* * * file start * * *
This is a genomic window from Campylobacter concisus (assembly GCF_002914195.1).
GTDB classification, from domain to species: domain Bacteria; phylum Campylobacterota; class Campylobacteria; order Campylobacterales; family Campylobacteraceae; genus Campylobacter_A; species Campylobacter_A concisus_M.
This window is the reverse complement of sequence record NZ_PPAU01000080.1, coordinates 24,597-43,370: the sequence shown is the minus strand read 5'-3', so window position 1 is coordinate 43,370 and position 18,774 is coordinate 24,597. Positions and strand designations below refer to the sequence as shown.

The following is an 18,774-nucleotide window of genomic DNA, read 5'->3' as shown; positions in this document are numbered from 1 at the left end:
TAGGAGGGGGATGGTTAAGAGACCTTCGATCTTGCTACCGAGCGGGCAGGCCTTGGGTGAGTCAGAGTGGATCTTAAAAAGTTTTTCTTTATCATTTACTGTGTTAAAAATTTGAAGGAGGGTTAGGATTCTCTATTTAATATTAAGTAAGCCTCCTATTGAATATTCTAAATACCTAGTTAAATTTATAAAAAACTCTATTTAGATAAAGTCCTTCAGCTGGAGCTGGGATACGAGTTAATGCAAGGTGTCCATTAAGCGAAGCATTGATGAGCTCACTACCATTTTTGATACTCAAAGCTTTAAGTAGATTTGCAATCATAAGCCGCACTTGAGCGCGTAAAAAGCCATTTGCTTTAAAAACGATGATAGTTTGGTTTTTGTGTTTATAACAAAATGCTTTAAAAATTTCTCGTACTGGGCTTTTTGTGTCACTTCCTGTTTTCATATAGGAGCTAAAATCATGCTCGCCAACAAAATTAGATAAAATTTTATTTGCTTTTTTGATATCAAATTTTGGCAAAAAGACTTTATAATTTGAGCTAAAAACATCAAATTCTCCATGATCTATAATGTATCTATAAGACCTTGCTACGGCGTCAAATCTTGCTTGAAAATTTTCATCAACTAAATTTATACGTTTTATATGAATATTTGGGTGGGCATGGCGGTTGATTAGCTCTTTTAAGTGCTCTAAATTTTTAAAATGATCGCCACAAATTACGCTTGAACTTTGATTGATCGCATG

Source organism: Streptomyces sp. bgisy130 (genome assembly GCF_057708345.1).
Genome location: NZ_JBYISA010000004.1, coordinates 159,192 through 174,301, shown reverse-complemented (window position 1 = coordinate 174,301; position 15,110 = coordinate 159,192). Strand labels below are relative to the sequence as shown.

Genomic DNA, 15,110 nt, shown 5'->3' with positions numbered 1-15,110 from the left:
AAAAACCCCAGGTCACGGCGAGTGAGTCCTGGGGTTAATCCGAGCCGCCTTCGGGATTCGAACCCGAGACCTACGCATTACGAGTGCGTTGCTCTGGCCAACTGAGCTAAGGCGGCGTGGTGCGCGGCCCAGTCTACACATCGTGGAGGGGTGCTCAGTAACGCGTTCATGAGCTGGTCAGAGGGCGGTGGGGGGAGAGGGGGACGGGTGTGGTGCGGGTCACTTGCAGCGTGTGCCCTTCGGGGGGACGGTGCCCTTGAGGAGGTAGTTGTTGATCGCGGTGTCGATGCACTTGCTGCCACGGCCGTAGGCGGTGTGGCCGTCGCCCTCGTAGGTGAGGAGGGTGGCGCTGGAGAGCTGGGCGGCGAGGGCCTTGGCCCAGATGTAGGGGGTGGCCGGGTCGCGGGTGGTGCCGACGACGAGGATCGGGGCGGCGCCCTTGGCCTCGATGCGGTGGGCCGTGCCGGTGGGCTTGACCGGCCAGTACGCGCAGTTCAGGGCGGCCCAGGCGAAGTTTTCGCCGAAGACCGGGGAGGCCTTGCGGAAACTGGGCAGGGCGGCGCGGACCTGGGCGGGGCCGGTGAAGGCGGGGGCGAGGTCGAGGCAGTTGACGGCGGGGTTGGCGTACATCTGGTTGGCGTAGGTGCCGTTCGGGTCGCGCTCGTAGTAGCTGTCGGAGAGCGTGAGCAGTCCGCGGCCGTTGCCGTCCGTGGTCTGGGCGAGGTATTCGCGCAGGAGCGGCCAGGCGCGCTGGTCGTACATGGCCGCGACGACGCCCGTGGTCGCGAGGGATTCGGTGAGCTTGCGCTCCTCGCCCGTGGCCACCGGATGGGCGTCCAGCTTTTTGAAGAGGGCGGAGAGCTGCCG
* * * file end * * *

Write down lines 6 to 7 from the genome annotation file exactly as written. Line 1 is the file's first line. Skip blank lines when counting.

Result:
Source organism: Streptomyces sp. bgisy130 (genome assembly GCF_057708345.1).
Genome location: NZ_JBYISA010000004.1, coordinates 159,192 through 174,301, shown reverse-complemented (window position 1 = coordinate 174,301; position 15,110 = coordinate 159,192). Strand labels below are relative to the sequence as shown.